An “Airhead” Comes to the Goddess
From the breath in our lungs to the towers of academe, Air affects us all.
The element of Air has a wide range of associations in modern neo-Pagan usage: it is the element of new beginnings, of flying/ feathered creatures, and of the mind. In my personal West-Coast eclectic practice, Air is also associated with the direction of the East. Above all, to me, Air represents the qualities of all things ordered and classified by the intellect. Its emblematic tool is the athame — the ceremonial black-handled, double-bladed, unsharpened ritual dagger of Wiccan regalia — which represents the “sharpness” of the well-disciplined mind.
As a native “Airhead” (my sun and Mars are both in Libra, with my moon in Gemini) religion has long been an intellectual obsession. Even as a child, my tendency to argue and joust over points of theology got me into trouble. (In fact, my first skirmish with fundamentalism happened in third grade, when I got my whole family bounced out of a church for arguing theology with my Sunday School teacher .)
This fascination with religion led me on a merry chase from middle-of-the-road Protestantism through C.S. Lewis-influenced Anglicism to the progressive wing of the United Methodist church. That was where the Goddess found me, deep in the bowels of the Graduate Theological Union library on “Holy Hill” in Berkeley in the fall of 1985.
Although I discovered contemporary Paganism while cataloging obscure occult magazines (Fate, thy middle name is Irony), I was swept up into the embrace of the Goddess, not through my mind, but through my senses, emotions, and intuition. The Paganism I encountered, both in literature and face-to-face was rich, juicy, and filled with more “smells and bells” than any High Church Mass. I quickly embraced the trappings of the new convert: daily spellwork, an obsession with divination (which I used for even the most trivial decision), constant listening to Pagan music, and attendance at every ritual I could find. I was, in a word, infatuated.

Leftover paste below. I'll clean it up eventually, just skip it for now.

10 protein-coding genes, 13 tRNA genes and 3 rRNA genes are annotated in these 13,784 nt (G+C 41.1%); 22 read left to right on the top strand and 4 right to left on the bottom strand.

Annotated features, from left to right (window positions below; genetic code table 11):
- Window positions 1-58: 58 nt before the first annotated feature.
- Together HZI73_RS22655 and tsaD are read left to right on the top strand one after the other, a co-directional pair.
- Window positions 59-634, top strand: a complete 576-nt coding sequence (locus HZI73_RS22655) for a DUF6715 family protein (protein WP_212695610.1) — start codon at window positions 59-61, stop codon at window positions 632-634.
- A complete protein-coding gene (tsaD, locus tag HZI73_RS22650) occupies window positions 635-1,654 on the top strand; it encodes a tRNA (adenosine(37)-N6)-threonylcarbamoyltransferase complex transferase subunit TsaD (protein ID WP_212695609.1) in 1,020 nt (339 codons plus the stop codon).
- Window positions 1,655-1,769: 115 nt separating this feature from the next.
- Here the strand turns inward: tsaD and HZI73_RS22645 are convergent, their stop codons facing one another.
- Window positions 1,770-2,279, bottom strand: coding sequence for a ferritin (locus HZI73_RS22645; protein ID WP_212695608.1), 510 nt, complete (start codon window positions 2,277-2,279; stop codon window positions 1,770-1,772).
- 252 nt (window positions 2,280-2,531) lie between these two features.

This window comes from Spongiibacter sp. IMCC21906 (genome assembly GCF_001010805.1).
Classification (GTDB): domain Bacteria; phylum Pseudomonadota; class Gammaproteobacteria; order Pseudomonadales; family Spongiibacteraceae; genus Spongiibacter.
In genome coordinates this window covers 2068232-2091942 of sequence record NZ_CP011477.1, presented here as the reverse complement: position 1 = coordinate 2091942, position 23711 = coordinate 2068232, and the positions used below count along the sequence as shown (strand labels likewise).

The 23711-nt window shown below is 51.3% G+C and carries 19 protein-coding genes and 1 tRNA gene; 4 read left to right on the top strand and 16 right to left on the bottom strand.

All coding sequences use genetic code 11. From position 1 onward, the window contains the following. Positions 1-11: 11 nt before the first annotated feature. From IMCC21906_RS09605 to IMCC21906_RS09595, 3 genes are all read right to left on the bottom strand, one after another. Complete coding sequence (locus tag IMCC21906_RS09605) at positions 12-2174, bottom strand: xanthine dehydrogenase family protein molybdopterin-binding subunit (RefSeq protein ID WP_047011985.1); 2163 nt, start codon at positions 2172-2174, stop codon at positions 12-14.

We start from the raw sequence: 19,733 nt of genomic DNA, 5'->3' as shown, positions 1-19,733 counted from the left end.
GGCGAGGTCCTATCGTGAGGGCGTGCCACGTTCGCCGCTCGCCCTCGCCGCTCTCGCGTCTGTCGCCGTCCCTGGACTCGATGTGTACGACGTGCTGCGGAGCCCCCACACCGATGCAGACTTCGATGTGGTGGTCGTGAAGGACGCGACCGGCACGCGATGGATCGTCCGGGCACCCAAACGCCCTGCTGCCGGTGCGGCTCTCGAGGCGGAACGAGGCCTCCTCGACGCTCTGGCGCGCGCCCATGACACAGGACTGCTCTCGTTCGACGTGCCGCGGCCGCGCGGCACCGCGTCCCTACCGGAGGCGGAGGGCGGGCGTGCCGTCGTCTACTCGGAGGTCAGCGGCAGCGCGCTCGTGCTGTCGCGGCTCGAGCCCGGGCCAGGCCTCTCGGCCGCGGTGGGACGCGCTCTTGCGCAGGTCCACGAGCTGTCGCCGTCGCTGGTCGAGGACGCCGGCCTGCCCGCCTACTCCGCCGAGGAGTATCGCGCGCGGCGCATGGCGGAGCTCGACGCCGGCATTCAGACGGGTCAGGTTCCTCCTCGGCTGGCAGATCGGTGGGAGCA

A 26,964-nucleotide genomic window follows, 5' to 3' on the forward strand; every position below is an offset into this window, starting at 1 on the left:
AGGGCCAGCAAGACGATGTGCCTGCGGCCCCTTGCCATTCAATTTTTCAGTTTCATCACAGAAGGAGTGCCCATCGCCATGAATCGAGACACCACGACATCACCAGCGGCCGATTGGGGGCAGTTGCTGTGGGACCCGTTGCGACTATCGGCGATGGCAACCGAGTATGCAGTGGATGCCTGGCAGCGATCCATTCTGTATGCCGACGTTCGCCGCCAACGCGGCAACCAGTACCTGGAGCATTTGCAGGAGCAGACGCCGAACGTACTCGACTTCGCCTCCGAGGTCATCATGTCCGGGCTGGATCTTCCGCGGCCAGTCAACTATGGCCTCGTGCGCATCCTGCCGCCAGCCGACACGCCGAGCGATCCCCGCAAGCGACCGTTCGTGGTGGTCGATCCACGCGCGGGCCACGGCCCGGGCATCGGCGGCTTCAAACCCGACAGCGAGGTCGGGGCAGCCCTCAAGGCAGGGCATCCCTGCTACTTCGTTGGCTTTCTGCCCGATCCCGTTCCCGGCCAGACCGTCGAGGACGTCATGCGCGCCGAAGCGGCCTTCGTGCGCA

Like any new lover, eventually my ardor cooled and the relationship mellowed. One of the first things to go was my desire to meet with other Pagans in circle, and as a result I’ve been mostly solitary for the past quarter-century, communicating with the wider Pagan community at a distance. Postal letters and phone calls have gradually given way to email and social media, but the underlying pattern has remained: I work and play with others at a distance. This self-imposed exile cuts both ways (in true athame-like fashion), and I often worry about whether I’m out-of-touch with the wider Pagan community. Fortunately, the God/dess seems to appreciate my work, and sends us myriads of material that ensures I’m constantly kept in touch with what is bubbling up in our myriad communities.